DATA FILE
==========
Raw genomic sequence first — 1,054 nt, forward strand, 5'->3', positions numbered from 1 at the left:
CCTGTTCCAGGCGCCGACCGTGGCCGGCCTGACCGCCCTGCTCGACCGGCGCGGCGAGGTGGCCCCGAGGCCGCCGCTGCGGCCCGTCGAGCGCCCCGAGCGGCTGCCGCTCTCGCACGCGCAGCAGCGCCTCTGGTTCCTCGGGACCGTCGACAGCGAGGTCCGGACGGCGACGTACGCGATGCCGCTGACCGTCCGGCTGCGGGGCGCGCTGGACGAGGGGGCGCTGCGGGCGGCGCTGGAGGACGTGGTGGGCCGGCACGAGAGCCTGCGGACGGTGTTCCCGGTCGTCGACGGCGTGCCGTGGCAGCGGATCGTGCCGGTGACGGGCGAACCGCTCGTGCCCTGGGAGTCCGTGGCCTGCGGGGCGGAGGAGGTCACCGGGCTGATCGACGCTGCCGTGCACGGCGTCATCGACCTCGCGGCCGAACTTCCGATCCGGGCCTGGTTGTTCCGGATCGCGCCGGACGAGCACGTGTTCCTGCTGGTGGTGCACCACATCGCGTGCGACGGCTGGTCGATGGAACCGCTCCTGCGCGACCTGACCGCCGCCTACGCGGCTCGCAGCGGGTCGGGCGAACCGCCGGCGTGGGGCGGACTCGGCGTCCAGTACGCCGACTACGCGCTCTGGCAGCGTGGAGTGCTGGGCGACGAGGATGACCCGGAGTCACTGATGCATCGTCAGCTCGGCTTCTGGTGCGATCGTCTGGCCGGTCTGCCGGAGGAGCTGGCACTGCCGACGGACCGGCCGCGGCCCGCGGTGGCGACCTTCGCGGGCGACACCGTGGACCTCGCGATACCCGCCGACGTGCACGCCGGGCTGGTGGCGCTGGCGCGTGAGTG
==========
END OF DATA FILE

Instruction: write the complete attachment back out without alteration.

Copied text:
Raw genomic sequence first — 1,054 nt, forward strand, 5'->3', positions numbered from 1 at the left:
CCTGTTCCAGGCGCCGACCGTGGCCGGCCTGACCGCCCTGCTCGACCGGCGCGGCGAGGTGGCCCCGAGGCCGCCGCTGCGGCCCGTCGAGCGCCCCGAGCGGCTGCCGCTCTCGCACGCGCAGCAGCGCCTCTGGTTCCTCGGGACCGTCGACAGCGAGGTCCGGACGGCGACGTACGCGATGCCGCTGACCGTCCGGCTGCGGGGCGCGCTGGACGAGGGGGCGCTGCGGGCGGCGCTGGAGGACGTGGTGGGCCGGCACGAGAGCCTGCGGACGGTGTTCCCGGTCGTCGACGGCGTGCCGTGGCAGCGGATCGTGCCGGTGACGGGCGAACCGCTCGTGCCCTGGGAGTCCGTGGCCTGCGGGGCGGAGGAGGTCACCGGGCTGATCGACGCTGCCGTGCACGGCGTCATCGACCTCGCGGCCGAACTTCCGATCCGGGCCTGGTTGTTCCGGATCGCGCCGGACGAGCACGTGTTCCTGCTGGTGGTGCACCACATCGCGTGCGACGGCTGGTCGATGGAACCGCTCCTGCGCGACCTGACCGCCGCCTACGCGGCTCGCAGCGGGTCGGGCGAACCGCCGGCGTGGGGCGGACTCGGCGTCCAGTACGCCGACTACGCGCTCTGGCAGCGTGGAGTGCTGGGCGACGAGGATGACCCGGAGTCACTGATGCATCGTCAGCTCGGCTTCTGGTGCGATCGTCTGGCCGGTCTGCCGGAGGAGCTGGCACTGCCGACGGACCGGCCGCGGCCCGCGGTGGCGACCTTCGCGGGCGACACCGTGGACCTCGCGATACCCGCCGACGTGCACGCCGGGCTGGTGGCGCTGGCGCGTGAGTG